San Francisco's Board of Supervisors respond with a resolution opposing State Senator Scott Wiener's bill
San Francisco's District 3 Supervisor Aaron Peskin sponsored a resolution which was passed by the SF Board of Supervisors on April 3, 2018, opposing SB 827.
Story and photos by Thomas K. Pendergast
A bill now sitting in the state legislature would take the zoning power to reject taller buildings away from municipalities across California if developers want to put them near public transit stops.
The bill’s opponents fear that, if passed, it would result in more low-income people being pushed out of neighborhoods to make way for luxury apartments, aside from light, air and traffic congestion issues.
But the sponsor of Senate Bill-827, state Sen. Scott Wiener (D-San Francisco), says his bill,now sitting in committee and up for debate sometime in April, would make housing more affordable for everyone by expanding the maximum level of floors and density allowable by zoning laws within a half to a quarter of a mile from public transportation lines.
The law would require cities to allow four- to eight-story tall apartment and condominium buildings in residential areas if they are within a half mile of major transit hubs, like a Bay Area Rapid Transit or Caltrain station, or within a quarter mile of “highly used” bus and light rail stops. Almost all of the Richmond and Sunset districts would be de-facto re-zoned under Weiner’s SB-827.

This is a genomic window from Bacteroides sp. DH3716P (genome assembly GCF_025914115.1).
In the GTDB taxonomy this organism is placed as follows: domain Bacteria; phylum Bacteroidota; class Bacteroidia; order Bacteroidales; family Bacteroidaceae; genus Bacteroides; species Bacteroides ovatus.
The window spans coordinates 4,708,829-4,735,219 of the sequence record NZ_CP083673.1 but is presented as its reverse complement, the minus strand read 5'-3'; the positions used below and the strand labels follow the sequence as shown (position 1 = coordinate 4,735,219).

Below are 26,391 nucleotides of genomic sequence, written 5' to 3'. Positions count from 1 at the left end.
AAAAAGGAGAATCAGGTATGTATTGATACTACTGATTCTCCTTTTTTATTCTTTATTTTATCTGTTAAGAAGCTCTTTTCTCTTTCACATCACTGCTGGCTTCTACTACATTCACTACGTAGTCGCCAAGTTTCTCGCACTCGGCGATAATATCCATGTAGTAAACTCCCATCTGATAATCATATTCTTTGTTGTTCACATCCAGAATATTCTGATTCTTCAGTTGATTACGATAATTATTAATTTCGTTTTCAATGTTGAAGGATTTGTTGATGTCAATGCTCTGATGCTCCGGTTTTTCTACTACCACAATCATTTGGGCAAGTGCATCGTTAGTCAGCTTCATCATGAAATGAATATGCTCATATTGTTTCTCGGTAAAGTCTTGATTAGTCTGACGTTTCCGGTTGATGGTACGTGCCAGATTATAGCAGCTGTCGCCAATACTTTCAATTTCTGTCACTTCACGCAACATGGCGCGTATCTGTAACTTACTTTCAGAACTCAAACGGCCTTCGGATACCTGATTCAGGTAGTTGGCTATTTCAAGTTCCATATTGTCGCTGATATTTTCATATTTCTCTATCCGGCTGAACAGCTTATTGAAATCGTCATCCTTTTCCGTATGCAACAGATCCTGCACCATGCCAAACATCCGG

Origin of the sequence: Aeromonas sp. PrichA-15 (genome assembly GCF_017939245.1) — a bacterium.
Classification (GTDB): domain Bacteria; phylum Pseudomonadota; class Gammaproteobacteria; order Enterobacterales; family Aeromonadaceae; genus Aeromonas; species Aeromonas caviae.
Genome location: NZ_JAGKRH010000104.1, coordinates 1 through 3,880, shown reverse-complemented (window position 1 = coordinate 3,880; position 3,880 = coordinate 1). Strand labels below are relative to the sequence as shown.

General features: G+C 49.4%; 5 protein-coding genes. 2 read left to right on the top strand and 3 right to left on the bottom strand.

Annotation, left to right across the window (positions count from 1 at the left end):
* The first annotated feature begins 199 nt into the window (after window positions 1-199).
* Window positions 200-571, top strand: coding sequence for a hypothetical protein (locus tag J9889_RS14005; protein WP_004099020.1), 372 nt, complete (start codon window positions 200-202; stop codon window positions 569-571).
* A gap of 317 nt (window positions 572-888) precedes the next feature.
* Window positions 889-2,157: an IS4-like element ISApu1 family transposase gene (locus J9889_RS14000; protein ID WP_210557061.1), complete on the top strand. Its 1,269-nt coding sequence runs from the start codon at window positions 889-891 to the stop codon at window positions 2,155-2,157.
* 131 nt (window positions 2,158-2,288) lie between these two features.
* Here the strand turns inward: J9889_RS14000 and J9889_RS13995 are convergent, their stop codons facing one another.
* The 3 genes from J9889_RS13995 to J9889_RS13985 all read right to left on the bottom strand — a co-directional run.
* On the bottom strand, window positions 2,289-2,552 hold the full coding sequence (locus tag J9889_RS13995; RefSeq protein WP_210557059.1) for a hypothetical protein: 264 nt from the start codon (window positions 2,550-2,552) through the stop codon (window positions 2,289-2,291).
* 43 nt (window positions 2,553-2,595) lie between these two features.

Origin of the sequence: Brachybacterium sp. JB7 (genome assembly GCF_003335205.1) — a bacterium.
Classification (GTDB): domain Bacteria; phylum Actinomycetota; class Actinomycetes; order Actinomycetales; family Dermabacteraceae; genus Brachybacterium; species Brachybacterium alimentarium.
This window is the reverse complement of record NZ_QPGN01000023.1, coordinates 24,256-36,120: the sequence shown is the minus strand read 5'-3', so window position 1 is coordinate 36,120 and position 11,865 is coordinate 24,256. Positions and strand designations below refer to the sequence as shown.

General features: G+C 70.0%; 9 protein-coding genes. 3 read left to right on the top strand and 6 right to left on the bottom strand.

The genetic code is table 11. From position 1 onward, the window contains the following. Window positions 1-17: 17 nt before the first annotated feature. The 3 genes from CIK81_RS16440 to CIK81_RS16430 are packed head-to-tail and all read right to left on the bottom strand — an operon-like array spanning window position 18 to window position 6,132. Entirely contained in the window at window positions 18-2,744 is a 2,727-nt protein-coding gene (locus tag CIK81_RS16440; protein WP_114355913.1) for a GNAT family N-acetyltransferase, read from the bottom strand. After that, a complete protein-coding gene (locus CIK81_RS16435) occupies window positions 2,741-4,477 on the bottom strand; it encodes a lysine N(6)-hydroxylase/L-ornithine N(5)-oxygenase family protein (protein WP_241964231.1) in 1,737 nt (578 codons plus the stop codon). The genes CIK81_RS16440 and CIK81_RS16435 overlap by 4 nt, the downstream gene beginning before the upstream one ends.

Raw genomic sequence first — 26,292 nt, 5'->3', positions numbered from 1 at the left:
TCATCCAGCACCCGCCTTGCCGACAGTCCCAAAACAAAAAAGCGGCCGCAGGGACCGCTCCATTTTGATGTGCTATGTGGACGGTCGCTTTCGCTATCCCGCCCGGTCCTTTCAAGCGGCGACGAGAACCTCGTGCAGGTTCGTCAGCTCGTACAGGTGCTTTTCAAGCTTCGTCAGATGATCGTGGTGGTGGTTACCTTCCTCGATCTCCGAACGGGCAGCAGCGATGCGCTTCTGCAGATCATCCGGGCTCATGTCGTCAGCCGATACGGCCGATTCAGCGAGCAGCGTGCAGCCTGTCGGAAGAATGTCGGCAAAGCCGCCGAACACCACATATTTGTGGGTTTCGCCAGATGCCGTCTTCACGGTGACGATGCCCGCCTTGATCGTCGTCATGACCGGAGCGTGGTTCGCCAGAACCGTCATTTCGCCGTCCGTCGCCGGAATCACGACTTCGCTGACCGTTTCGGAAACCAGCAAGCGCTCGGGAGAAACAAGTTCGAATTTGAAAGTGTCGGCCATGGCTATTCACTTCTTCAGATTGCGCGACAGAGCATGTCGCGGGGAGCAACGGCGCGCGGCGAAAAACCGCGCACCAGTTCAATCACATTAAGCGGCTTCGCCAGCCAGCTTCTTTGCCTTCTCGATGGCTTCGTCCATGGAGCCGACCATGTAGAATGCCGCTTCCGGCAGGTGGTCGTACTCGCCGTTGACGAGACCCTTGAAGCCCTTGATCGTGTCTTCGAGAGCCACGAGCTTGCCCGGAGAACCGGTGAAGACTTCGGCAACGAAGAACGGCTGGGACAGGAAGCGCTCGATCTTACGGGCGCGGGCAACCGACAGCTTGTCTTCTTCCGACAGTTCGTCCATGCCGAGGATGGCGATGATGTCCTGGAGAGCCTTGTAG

The new height standard would depend on the size of the street. Buildings on narrower streets would be limited to four or five stories, while eight-story structures could go up on larger streets, like Geary Boulevard.
Among those who support the bill, according to the SF Chronicle, are tech executives like Marc Benioff of Salesforce, Alexis Ohanian of Reddit, Jack Dorsey of Twitter and Logan Green of Lyft.
In San Francisco, push back came from District 3 Supervisor Aaron Peskin at a recent meeting of the SF Board of Supervisors’ Land Use and Transportation Committee, when he introduced a resolution to oppose the measure, which was subsequently passed by the board on April 3 on an 8-3 vote, with board President London Breed, supervisors Asha Safai and Jeff Sheehy voting against the resolution.
“This is a very, very important piece of legislation,” Peskin said, referring to SB 827. “This is a piece of state law that, while it may look on its surface to be about zoning regulations in the state of California, if you look at it carefully it disproportionately impacts one city and county, which is the city and county of San Francisco.”